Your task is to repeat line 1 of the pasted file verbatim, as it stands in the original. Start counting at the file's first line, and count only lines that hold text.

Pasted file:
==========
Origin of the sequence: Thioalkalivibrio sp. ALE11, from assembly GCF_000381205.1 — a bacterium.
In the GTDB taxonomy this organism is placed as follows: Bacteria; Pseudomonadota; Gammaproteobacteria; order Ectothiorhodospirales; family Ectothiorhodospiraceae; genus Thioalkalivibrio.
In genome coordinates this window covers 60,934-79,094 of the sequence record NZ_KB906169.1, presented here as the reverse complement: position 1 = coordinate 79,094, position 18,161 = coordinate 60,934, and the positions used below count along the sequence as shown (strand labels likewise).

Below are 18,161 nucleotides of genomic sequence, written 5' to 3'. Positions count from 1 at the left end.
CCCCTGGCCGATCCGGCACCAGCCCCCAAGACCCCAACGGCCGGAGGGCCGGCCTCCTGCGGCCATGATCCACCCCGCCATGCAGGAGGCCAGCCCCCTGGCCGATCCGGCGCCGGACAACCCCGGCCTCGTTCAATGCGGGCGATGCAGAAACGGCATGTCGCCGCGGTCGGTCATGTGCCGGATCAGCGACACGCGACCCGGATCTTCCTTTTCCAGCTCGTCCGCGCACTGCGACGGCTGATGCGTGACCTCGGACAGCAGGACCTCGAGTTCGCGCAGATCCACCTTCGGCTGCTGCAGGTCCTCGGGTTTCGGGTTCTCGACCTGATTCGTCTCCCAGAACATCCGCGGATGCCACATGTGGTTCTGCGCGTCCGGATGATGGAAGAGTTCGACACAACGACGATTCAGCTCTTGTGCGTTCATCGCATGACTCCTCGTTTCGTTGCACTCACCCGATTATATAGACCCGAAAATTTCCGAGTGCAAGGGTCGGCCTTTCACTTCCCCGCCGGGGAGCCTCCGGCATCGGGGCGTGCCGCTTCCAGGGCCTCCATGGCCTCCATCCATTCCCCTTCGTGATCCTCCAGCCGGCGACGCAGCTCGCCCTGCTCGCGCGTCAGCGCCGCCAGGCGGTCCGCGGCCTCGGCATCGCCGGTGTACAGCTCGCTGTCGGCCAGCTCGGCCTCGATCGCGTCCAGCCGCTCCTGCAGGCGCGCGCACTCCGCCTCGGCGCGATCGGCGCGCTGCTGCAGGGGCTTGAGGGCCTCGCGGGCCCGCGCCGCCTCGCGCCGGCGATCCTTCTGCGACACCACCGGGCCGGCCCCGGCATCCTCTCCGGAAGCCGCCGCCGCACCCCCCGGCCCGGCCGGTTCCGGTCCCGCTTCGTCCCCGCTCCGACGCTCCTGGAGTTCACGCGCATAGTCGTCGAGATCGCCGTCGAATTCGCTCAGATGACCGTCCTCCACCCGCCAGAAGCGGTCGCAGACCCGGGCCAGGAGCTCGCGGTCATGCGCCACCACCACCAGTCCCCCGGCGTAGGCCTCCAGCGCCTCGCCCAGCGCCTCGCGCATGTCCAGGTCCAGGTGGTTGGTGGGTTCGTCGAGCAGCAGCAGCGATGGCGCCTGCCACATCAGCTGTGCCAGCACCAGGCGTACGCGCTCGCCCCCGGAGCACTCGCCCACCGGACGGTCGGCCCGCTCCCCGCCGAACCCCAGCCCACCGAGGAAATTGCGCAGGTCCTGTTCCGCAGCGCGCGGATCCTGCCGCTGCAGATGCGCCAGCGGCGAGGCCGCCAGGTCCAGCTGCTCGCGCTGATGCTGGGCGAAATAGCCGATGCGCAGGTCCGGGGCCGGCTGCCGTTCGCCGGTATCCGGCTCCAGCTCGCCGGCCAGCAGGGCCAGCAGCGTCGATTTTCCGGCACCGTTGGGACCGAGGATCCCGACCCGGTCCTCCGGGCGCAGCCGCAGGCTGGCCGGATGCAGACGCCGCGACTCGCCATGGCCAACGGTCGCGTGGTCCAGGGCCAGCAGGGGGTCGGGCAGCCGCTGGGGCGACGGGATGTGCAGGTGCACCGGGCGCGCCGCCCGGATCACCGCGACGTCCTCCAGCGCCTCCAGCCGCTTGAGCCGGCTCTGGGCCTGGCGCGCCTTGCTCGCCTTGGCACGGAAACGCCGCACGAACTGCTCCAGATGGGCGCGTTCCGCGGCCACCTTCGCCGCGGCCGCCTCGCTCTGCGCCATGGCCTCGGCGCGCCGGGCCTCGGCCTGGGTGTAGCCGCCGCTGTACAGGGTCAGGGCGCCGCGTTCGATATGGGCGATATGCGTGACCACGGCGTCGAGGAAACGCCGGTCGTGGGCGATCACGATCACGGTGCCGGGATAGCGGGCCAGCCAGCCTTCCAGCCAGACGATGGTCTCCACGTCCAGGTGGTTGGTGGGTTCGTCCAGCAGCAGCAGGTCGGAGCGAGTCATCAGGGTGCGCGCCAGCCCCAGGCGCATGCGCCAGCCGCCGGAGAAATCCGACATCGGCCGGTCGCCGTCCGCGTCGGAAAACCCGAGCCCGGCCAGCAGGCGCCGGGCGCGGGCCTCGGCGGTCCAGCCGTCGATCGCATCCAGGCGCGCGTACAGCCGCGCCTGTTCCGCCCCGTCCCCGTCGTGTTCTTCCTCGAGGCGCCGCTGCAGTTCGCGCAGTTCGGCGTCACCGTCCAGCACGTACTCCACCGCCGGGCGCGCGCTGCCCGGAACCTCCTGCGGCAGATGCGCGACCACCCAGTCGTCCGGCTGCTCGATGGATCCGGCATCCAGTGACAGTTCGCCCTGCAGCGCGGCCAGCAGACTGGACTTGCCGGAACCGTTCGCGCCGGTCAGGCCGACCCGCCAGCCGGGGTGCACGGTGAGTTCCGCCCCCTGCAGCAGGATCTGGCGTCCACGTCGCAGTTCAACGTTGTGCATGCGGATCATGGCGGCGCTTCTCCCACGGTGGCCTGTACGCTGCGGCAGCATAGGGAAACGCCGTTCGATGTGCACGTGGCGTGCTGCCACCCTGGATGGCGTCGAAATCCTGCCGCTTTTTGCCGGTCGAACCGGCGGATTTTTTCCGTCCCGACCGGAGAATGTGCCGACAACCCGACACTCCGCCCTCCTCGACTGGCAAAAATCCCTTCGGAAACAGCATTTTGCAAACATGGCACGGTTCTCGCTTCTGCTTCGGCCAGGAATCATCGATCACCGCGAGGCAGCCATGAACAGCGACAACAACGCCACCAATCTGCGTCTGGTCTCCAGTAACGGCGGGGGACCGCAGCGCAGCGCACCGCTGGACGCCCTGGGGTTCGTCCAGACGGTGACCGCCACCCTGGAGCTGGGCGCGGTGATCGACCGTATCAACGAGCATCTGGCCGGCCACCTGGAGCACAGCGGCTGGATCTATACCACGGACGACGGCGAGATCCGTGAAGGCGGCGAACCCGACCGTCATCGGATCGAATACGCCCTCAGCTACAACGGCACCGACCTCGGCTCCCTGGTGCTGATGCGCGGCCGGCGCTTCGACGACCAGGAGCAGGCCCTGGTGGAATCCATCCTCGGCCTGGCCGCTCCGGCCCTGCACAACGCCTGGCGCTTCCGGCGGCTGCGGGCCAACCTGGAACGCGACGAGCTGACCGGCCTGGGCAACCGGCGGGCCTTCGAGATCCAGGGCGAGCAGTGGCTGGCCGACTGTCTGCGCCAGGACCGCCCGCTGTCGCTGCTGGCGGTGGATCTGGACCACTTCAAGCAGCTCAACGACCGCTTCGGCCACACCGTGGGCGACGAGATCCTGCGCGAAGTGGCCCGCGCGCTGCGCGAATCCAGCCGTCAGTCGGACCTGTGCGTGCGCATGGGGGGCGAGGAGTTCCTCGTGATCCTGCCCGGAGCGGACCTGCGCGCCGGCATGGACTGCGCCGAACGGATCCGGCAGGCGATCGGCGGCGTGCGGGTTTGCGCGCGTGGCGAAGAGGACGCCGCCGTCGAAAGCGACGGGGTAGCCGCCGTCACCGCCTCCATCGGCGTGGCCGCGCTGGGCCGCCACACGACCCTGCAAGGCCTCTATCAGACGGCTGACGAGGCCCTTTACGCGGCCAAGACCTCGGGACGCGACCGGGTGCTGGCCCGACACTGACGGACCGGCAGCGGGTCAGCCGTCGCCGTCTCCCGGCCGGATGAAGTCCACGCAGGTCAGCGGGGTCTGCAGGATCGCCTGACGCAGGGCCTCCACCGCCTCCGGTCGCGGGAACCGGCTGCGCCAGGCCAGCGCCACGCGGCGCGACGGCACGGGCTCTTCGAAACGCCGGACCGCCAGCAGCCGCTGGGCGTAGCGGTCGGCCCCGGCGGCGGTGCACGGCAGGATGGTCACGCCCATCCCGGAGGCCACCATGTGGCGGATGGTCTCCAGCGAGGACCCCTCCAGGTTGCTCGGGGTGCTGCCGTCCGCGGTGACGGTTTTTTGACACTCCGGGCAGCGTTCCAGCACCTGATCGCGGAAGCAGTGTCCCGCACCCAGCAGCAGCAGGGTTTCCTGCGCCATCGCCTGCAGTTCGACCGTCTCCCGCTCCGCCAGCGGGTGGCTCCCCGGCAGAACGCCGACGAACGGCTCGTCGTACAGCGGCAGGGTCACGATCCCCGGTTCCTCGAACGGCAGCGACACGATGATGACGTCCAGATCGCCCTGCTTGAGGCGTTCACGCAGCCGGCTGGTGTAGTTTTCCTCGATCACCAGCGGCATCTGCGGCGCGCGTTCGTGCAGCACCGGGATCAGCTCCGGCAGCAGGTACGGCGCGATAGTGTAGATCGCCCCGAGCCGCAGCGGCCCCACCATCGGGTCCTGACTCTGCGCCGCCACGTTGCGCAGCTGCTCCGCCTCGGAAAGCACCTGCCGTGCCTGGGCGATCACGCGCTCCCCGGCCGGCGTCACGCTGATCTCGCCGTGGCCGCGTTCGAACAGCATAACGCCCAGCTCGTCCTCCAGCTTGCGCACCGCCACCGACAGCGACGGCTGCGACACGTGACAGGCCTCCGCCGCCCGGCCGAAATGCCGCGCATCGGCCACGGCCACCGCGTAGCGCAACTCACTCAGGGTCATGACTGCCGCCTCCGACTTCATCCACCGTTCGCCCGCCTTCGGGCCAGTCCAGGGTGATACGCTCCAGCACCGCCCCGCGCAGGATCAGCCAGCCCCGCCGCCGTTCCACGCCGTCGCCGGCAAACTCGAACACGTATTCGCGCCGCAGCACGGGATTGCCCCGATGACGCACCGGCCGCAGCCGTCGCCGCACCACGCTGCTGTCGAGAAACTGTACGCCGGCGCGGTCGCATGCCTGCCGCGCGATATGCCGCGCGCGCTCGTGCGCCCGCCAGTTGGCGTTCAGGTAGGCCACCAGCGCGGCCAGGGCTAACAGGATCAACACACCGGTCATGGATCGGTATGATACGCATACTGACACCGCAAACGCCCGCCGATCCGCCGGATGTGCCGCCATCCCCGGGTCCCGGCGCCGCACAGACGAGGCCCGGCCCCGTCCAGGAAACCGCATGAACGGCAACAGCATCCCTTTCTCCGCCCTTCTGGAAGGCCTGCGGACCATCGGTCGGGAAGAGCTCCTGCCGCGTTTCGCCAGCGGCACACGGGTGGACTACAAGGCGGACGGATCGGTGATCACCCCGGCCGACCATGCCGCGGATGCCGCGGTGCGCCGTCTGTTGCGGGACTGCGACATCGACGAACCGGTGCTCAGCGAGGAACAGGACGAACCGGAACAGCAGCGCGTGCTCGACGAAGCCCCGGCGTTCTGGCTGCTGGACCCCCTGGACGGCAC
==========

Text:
Origin of the sequence: Thioalkalivibrio sp. ALE11, from assembly GCF_000381205.1 — a bacterium.